Virtues, Perfectionism and Natural Law
European Journal of Legal Studies, 2010, 3, 1, 99-127, Comparing Law
MANGINI, Michele, Virtues, Perfectionism and Natural Law, European Journal of Legal Studies, 2010, 3, 1, 99-127, Comparing Law - https://hdl.handle.net/1814/15157
Retrieved from Cadmus, EUI Research Repository
Many contend that liberalism is weak from the point of view of value orientation, because it neglects that central part of human experience which is expressed by substantive ideas of the good, such as human flourishing, the good life, human goodness, and the like. This paper argues that there is a long tradition, in the Western culture, of a substantive view of human goodness revolving around the notion of ‘virtues’. This tradition is supportive of, and still belongs to, liberal political theory insofar as one accepts the assumption that the cultural (and especially the ethical) presuppositions of liberalism are (at least, partly) embodied in natural law. The work of ‘retrieval’ and analysis necessary to forward this argument will be founded on a few claims concerning the compatibility between the ethical core of the virtues and liberalism. The substantive proposal of human goodness that is put forward, named ‘agency goods perfectionism’, is an attempt at establishing some continuity between a morality based on the virtues, in agreement with the natural law tradition, and a political morality in which liberal pluralism is balanced by some degree of value orientation through ‘general and vague’ conceptions of the virtues. The argument is aimed at showing more overlap than what is usually accepted between, on one hand, a secular political theory such as liberalism and, on the other hand, a religiously inspired conception such as natural law. In order to defend this thesis, this paper challenges some competing substantive ethical theories, such as objective list theories and new natural law theory; which are also aimed at addressing the problem of value-orientation, but from a perspective that is threatening the fundamental liberal presupposition of freedom of choice. The inquiry will follow a sort of chronological path, starting with the revival of the ethics of virtues in the last decades. It will then tackle one of the most plausible contemporary theories of the good; namely, perfectionism. Besides, it will carefully consider classical natural law theory, whose ethical core is assumed to be a conception of the virtues that promises to dovetail nicely with a liberal type of perfectionism.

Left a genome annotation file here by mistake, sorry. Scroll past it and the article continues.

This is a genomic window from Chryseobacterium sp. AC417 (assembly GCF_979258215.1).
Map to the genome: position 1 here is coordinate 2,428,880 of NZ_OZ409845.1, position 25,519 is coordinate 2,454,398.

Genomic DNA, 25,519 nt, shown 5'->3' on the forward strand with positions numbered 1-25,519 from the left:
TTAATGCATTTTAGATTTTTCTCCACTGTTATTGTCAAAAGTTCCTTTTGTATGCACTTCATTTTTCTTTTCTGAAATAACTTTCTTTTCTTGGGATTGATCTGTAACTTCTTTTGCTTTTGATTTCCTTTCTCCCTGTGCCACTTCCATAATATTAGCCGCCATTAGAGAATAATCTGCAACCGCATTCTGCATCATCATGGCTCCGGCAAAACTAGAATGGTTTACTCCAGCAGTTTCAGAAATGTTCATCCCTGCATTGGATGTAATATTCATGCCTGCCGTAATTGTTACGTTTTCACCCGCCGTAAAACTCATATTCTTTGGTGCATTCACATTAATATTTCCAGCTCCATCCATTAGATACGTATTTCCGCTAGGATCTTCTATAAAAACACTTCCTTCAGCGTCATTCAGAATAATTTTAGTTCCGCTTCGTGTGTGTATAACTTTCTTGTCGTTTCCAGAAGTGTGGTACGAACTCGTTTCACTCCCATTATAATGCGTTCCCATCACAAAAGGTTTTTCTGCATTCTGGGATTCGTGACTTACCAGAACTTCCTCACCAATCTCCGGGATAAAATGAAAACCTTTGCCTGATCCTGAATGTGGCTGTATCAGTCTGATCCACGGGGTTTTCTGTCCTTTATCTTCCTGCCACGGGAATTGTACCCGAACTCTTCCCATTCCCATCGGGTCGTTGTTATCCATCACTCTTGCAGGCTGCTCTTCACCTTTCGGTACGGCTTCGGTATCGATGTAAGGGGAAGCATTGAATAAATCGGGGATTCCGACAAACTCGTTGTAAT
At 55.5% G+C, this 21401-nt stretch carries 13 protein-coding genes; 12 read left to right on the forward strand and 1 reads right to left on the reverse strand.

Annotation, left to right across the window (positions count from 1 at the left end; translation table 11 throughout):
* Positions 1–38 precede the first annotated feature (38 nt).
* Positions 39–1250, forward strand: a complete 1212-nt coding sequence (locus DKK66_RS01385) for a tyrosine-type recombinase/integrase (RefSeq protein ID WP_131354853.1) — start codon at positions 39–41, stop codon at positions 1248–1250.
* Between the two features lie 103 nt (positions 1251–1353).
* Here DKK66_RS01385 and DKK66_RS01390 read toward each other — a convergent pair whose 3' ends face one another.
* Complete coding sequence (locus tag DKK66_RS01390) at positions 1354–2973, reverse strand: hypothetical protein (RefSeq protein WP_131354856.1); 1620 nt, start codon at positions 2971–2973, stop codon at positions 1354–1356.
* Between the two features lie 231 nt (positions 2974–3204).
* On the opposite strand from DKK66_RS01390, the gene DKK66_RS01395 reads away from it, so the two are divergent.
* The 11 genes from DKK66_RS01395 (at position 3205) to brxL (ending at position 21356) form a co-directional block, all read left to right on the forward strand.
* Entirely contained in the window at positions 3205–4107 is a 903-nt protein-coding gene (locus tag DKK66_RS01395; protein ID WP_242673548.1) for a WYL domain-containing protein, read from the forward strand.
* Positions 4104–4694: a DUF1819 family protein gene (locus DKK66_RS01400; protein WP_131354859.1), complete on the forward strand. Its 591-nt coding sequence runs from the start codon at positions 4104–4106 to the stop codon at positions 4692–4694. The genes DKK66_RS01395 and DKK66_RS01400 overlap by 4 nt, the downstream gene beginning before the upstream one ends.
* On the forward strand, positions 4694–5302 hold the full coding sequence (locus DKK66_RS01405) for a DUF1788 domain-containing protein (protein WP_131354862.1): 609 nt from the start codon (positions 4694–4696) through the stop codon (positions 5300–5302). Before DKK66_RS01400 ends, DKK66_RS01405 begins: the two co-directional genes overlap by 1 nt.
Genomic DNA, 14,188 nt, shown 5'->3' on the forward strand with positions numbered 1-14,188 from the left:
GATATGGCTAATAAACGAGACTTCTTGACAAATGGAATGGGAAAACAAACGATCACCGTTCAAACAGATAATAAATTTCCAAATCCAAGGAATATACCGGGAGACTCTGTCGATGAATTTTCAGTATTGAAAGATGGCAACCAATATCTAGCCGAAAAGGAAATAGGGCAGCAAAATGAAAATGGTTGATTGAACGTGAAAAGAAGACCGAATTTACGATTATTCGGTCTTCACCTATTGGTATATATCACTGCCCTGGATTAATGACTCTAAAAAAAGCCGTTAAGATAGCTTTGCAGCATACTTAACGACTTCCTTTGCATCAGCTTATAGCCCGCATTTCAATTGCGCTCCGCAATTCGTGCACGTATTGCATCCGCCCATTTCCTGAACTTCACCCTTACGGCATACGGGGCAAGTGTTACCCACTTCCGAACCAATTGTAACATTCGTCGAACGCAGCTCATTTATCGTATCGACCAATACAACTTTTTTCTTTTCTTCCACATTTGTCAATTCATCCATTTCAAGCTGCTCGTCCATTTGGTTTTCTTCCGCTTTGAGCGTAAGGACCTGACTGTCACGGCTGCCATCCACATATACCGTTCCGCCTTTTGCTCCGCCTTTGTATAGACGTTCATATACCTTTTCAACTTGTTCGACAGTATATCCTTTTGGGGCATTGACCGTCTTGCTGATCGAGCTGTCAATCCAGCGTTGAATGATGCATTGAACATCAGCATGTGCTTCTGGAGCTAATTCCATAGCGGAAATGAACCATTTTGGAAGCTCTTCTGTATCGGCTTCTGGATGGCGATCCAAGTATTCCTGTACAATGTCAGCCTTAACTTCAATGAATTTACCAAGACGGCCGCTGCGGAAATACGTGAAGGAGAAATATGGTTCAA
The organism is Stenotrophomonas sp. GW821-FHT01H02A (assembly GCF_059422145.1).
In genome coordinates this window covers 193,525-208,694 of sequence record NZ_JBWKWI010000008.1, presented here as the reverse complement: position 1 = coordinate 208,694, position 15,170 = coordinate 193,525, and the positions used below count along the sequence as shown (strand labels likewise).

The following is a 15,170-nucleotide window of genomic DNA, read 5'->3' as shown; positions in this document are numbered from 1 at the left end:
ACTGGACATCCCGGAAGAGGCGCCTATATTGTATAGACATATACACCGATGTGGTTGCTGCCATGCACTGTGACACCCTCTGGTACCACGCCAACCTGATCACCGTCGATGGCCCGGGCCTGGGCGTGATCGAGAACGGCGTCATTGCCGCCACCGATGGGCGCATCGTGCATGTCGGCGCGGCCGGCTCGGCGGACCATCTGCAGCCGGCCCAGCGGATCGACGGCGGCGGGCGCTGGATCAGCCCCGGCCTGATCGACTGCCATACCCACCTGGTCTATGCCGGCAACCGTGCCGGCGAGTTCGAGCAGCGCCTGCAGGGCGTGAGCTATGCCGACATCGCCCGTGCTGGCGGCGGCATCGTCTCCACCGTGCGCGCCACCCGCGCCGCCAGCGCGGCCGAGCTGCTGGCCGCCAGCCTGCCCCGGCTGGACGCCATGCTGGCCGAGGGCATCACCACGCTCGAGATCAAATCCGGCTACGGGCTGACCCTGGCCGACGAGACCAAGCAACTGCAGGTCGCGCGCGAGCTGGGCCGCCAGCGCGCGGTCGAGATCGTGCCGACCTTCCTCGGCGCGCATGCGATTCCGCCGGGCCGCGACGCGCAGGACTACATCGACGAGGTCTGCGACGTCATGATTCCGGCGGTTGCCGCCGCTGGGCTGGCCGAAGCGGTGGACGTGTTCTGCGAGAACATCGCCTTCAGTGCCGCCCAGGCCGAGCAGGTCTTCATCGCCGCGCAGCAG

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Keyword(s): comparing law